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T wave: Wikis

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Schematic representation of normal ECG

The T wave represents the repolarization (or recovery) of the ventricles. The interval from the beginning of the QRS complex to the apex of the T wave is referred to as the absolute refractory period. The last half of the T wave is referred to as the relative refractory period (or vulnerable period).

In most leads, the T wave is positive. However, a negative T wave is normal in lead aVR. Lead V1 may have a positive, negative, or biphasic T wave. In addition, it is not uncommon to have an isolated negative T wave in lead III, aVL, or aVF.

Clinical significance

  • Inverted (or negative) T waves can be a sign of coronary ischemia, Wellens' syndrome, left ventricular hypertrophy, or CNS disorder.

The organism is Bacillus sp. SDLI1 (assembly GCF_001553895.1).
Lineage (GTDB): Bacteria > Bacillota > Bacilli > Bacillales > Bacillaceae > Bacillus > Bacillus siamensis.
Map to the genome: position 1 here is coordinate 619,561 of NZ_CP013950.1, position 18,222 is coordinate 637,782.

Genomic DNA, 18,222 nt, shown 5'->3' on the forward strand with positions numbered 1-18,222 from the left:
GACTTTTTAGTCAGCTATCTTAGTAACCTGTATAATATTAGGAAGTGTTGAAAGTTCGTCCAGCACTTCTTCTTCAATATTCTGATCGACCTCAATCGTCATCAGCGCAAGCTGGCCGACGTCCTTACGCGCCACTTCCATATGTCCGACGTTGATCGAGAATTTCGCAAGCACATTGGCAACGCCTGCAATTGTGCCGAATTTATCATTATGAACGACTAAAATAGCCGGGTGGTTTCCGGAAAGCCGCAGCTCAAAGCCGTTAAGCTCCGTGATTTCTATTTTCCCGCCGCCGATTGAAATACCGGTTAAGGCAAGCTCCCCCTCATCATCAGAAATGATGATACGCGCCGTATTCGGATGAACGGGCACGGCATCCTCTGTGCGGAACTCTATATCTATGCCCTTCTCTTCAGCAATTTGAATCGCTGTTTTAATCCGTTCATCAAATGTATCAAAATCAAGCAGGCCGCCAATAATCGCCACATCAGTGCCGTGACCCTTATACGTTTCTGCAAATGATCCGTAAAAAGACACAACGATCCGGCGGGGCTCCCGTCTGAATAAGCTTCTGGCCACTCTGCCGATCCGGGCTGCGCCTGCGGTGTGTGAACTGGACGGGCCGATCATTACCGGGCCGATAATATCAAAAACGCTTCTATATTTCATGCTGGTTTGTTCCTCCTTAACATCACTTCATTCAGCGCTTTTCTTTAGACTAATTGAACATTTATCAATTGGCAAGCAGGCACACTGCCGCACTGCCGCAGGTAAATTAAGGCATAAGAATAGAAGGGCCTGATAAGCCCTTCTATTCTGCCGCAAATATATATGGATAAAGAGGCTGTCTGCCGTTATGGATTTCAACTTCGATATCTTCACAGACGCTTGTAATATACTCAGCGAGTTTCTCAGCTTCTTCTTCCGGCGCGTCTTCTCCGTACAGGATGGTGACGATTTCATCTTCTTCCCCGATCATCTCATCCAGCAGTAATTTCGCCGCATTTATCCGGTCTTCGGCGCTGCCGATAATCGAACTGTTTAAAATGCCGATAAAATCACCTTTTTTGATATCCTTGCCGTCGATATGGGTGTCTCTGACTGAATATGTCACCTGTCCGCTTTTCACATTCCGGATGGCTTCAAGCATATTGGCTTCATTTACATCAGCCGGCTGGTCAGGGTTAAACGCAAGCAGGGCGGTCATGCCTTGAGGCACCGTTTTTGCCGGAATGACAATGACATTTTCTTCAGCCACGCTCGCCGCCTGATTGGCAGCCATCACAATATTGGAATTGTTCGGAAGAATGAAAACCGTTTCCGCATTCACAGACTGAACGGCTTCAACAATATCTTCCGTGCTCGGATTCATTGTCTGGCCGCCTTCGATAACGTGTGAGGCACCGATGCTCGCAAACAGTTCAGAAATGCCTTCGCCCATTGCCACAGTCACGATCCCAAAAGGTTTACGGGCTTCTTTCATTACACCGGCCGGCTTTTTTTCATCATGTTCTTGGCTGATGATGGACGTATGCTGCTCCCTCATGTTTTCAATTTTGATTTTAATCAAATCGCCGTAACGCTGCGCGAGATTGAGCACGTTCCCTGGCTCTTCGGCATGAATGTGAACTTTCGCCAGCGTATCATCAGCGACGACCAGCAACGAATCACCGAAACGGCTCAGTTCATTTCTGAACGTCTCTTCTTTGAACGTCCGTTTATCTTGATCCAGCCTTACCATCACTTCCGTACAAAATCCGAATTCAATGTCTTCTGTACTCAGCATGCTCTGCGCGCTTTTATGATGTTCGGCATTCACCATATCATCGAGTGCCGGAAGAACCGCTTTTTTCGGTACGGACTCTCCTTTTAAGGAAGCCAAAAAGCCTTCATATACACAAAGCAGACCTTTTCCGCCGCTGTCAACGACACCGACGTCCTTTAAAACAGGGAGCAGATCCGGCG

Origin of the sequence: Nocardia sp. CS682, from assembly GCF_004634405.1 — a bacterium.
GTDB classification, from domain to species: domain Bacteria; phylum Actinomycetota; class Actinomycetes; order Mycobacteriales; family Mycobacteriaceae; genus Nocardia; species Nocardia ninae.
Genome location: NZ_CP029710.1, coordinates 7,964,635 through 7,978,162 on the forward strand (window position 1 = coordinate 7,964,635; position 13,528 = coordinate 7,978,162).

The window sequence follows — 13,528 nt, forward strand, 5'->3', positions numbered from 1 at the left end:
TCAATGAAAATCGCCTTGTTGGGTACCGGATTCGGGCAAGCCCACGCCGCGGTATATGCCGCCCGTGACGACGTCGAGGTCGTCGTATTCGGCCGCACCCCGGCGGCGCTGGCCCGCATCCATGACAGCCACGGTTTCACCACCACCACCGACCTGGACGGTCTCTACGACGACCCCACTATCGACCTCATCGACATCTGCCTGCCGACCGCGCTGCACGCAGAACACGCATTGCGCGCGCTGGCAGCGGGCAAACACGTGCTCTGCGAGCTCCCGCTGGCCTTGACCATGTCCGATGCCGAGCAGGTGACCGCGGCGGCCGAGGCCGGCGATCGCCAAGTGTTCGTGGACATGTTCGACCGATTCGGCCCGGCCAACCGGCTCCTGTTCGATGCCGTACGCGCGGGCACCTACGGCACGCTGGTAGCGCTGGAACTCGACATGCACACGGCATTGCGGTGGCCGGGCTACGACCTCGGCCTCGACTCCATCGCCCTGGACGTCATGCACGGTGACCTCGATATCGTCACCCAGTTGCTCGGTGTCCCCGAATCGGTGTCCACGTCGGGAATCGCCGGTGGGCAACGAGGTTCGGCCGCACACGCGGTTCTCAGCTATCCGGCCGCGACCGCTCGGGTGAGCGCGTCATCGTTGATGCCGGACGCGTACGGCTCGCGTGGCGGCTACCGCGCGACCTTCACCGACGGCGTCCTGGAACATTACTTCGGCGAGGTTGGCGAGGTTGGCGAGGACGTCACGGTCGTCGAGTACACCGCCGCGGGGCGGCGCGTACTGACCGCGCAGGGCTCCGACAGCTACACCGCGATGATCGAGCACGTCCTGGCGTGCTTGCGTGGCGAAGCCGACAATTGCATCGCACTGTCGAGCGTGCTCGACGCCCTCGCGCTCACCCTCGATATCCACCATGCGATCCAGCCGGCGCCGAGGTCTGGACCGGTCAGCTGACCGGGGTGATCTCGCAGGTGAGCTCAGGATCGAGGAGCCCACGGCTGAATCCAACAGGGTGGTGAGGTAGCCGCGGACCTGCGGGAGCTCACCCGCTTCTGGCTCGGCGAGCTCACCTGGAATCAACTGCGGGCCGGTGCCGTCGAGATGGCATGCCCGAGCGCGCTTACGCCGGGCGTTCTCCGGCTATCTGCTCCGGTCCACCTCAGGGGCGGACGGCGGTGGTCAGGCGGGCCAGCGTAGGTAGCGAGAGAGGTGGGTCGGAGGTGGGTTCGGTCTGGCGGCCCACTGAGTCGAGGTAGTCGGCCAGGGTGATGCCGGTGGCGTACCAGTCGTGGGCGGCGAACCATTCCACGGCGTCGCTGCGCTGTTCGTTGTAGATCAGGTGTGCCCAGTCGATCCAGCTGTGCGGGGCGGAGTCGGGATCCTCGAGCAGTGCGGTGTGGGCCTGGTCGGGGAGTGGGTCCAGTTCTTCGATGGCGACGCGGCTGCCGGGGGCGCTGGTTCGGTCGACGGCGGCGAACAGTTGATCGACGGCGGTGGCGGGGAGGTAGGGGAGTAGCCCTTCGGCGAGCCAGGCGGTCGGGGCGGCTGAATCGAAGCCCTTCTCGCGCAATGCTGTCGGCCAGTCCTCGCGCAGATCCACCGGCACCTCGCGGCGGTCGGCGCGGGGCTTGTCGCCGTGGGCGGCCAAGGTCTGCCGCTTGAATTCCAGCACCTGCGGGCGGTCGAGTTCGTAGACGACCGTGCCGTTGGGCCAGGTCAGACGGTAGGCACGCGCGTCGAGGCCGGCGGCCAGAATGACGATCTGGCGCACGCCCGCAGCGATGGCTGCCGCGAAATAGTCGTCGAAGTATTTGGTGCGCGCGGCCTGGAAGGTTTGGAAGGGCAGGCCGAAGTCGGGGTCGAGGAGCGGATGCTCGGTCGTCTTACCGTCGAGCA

• Tall or "tented" T waves may indicate hyperkalemia.[1] Flat T waves may indicate coronary ischemia or hypokalemia.
  • The earliest electrocardiographic finding of acute myocardial infarction is sometimes the hyperacute T wave, which can be distinguished from hyperkalemia by the broad base and slight asymmetry.
  • When a conduction abnormality (e.g., left bundle branch block, paced rhythm) is present, the T wave should be deflected opposite the terminal deflection of the QRS complex. This is known as appropriate T wave discordance.

References

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